These two instances are fairly harmless in their execution. The motorcycle rider had no idea he was being filmed and while the firefighters may expect it in their day to day work, they likely were not aware of that specific recording. The woman at the store was out of the automatic doors by the time her fellow shopper made his remark. The likelihood of her having heard him was incredibly low. But the awareness of the subjects are not what made these things stick in my head. Its what these actions mean as a society. As a people who are far more dependent on one another that we care to admit or understand.

There is a failure of Humanity in the drive to capitalize on someone’s misfortune for personal gain. Getting fake internet points for posting an injured man on the side of the road does nothing to serve society. Where is the acknowledgement of perspective and, if not care, decency for their fellow human? I feel we keep digging ourselves deeper into a hole of exploitation and instant gratification. 15 minutes of fame has turned into 15 seconds and we will clamor and fight to get our piece. We need to pause and remember our capacity for morals, ethics, and understanding. No one is perfect and nor should they strive to be, but we can each make an effort to lighten the load on our neighbor. Refrain from the snide comment about someone who is short on funds. Sure, maybe they were foolish and made poor decisions. Maybe they squandered it. Maybe their partner was laid off and their household income was cut in half or more. Maybe they have a sick relative who needs expensive treatment.

Give the man lying injured on the side of the road the dignity and respect of not being a sideshow. Help if you can, look over if you must, but he is not your entertainment. He is not your ticket to viral fame. If it helps, place yourself in the other person’s shoes. Imagine it is you in an embarrassing situation in public or lying on the ground in pain. Then imagine the ridicule others are throwing your way. The self righteous, indignant comments uttered when they think you can’t hear them so they can tell themselves that they weren’t actually being unkind. We are very capable of not being horrible to one another but I’m not saying you need to bend over backwards and help the world as they suffer. Just don’t talk shit about them.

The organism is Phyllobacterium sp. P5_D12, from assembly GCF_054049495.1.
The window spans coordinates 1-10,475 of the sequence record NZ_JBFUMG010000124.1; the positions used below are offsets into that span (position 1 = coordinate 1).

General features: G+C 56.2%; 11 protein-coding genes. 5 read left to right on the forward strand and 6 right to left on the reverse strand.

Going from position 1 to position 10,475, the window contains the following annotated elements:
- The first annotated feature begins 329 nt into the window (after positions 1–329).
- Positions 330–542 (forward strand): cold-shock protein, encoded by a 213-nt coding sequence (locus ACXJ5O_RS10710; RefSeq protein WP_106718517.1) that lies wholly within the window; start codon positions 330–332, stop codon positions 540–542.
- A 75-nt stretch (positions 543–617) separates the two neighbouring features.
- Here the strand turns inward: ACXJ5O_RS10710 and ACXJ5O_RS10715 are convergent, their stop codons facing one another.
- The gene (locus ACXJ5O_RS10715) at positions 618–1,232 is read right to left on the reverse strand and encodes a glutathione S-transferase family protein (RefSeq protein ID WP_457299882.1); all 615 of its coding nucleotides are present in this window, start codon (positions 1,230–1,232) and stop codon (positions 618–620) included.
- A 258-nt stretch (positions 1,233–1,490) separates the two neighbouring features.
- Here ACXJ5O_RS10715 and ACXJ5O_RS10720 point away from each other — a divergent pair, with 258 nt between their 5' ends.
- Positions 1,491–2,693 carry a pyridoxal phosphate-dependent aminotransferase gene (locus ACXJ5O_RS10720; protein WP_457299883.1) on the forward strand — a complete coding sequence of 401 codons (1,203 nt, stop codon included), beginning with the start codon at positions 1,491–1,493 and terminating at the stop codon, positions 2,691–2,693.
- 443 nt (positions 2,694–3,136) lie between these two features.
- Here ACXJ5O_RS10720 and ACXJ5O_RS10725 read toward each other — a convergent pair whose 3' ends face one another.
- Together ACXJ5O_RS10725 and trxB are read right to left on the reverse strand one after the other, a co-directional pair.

Pretty simple if you think about it.

4 thoughts on “In Their Shoes

  1. Situations like this make me sad. You are so spot on that people are more worried about using a situation for entertainment value or to make themselves feel better about their own situation that they lack any empathy towards others. I worked in a grocery store for several years and used to hate when a customer would make a comment to me about the previous customer ahead of them. Whether it was money related or about a misbehaving child, it just made me feel uncomfortable as I felt obligated to be pleasant and just agree, but didn’t really want to humor them.


  2. Followed you over here from The Cat’s Write and glad I did!

    Super real post and something similar to what I encounter far too often these days. Not sure what it will take for change to happen, so I try to focus on the positive when I can: like when someone offers to pay for the person in line who’s short on funds. Or when someone stops at an accident to help when emergency services aren’t there yet.

    Liked by 1 person

    • Hi Dawn, happy to have you!

      I agree, sadly this is something seen all too often. It’s definitely important to remind ourselves that every positive action we take can move the society in a better direction, even if the change seems slow.

      Liked by 1 person